MONDAY, Nov. 23 (HealthDay News) -- The fallout from last week's controversial recommendation that women delay the start of routine mammogram testing for breast cancer continues, with a former head of the U.S. National Institutes of Health advising women to ignore the guidelines.
"I'm saying very powerfully ignore them, because unequivocally this will increase the number of women dying of breast cancer," said Dr. Bernadine Healy, who was nominated to head the federal agency in 1991 by then-President George H.W. Bush.
"Women in their 40s have a very aggressive kind of breast cancer. They tend to progress fast. And to not screen women in that age group is astounding to me, and it goes against the bulk of individuals who are actually caring for patients," said Healy, the first woman to lead the National Institutes of Health and currently the health editor at U.S.News & World Report.
She made her comments Sunday during an appearance on the TV news program Fox News Sunday.
The controversial recommendation, released by an independent panel, said that women don't need to start undergoing mammograms until age 50, and then only need one every other year. Long-standing guidelines have said women should have annual mammograms after age 40.
The independent panel, the U.S. Preventive Services Task Force, said its recommendation was based on the latest and most accurate studies.
Many women immediately wondered if the guidelines would affect their insurance coverage for the breast cancer tests.
But women can rest assured, at least for now, that their health plan will continue to pay for an annual mammogram beginning at age 40. The federal task force's recommendation against "routine screening" of women under 50 isn't likely to spur hasty changes in coverage policies, experts say.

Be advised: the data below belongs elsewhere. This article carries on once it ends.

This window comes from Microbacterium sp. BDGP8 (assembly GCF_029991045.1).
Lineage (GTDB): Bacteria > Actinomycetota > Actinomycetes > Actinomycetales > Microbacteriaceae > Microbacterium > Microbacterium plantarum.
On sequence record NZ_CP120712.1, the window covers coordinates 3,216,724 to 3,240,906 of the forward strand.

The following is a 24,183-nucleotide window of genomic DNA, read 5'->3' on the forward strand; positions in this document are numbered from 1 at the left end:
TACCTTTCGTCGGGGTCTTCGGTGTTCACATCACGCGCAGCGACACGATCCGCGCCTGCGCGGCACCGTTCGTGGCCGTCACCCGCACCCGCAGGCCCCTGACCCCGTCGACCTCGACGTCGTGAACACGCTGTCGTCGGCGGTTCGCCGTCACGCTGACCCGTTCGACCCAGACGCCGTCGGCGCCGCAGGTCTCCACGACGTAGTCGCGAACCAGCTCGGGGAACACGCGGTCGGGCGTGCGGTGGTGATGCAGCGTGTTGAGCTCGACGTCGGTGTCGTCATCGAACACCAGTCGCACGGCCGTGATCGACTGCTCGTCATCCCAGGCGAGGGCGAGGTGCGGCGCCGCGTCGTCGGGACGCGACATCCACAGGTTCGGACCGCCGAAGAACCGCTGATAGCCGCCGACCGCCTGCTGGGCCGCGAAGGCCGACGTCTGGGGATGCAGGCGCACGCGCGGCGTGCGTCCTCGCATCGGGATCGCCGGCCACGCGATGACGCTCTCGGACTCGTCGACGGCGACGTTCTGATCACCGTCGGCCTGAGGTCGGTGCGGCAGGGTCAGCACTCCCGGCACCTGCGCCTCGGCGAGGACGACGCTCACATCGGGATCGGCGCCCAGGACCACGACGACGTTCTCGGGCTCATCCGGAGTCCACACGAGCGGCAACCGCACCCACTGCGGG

"We're not hearing that coverage is going to change. We're hearing that coverage will continue pretty much as it has been," said Susan Pisano, vice president of communications for America's Health Insurance Plans in Washington, D.C.
Randall Abbott, a senior health care consultant in the Boston office of Watson Wyatt Worldwide, said last week that he had spoken with most major health plans and numerous "self-funded" employers -- companies that bear the cost of employee medical claims and administer their own insurance plans -- and all are taking the recommendations "under advisement," he said.
Insurers and employers will likely "delay taking any action until more of a consensus has been reached among the warring parties," he said.
The new U.S. Preventive Services Task Force guidelines, published in the Annals of Internal Medicine, suggest that women can postpone having a routine mammogram until age 50. It used to recommend those screenings for women in their 40s. And instead of screening every year, it now says screening can take place every two years.
A woman's decision to start earlier, the task force added, "should be an individual one," weighing the benefits and harms, such as false-positive results and unnecessary biopsies.
The new advice prompted an outcry from patient advocacy groups and professional societies that urge women to continue getting annual mammograms beginning at age 40.